This cannibalistic, illusory industry has a bone through its nose! As the industry makes sweeping, ubiquitous, cannibalizing, business decisions we urge serious consideration to the real threat to the future bottom line. As the Industry has discovered, there is a serious flaw to timeshare. Having built these lavish, illusory, granulated palaces, one must continue to sell to new mug punters who are still naive enough to sit through a bruising several hours long presentation and then when sufficiently punch drunk, pick up a pen and sign complex contracts that one has never read nor had the opportunity to do so, nor to many if read would actually comprehend. This is the sales model of the Primary Timeshare market? Is this the best they’ve got?

Possibly that’s the reason behind the aforementioned public company players in timeshare creating new public companies for their Timeshare only assets. Maybe they also see the writing on the wall of this woeful sales channel and are protecting their other core assets from devaluation.

After all, how many mug-punters could there possibly be?   

In a 2017 Orlando Sentinel News story, Mr. & Mrs. Morrison stated they are horrified by what they did on their last vacation to a Wyndham Resort in Orlando. They paid $25,000 to buy a timeshare, after a four-hour sales pitch that wore down the couple’s resistance and skepticism. Now they’re being hounded by people promising to get them out of the contract — if they pay an up-front fee. They don’t want to pay out any more money and aren’t sure who to trust. “We can’t afford this,” said Morrison, 69, who lives near Ottawa, Ontario. She says Wyndham offered to put them in a program that will eventually allow them to sell their timeshare, but they aren’t sure how long it will take. “Why won’t someone help us and put a stop to this?” she said. Wyndham didn’t respond to questions about the Morrisons’ case.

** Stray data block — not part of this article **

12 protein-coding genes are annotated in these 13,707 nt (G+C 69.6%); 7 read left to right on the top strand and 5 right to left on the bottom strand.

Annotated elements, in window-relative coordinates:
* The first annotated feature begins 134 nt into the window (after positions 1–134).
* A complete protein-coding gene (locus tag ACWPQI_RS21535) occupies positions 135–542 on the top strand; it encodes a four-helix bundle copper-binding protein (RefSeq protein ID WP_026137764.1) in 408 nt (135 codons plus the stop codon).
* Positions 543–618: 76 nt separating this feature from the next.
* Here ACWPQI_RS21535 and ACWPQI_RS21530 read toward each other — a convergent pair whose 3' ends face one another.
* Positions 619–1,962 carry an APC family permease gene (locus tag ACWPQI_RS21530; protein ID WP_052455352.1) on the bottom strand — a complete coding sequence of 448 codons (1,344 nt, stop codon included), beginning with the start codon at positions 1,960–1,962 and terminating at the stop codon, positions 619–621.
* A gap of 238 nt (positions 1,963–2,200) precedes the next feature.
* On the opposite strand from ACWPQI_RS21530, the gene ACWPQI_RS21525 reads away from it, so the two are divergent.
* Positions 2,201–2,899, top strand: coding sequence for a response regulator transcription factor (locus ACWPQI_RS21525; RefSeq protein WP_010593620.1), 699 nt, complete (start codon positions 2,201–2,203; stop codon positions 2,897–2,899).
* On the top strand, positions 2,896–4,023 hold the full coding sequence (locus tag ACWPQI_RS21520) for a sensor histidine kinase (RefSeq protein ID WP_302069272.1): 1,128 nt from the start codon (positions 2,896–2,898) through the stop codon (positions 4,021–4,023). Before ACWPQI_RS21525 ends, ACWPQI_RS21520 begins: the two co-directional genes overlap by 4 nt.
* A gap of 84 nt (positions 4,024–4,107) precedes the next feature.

As if the Industry abandoning its aged, non-using, beneficiary owned and generally unwanted/unaffordable owners wasn’t bad enough, the Industry thwarts every attempt to stop an immense Exodus creating a need for Lawyers, Advocates and evidently miscreants and swindlers.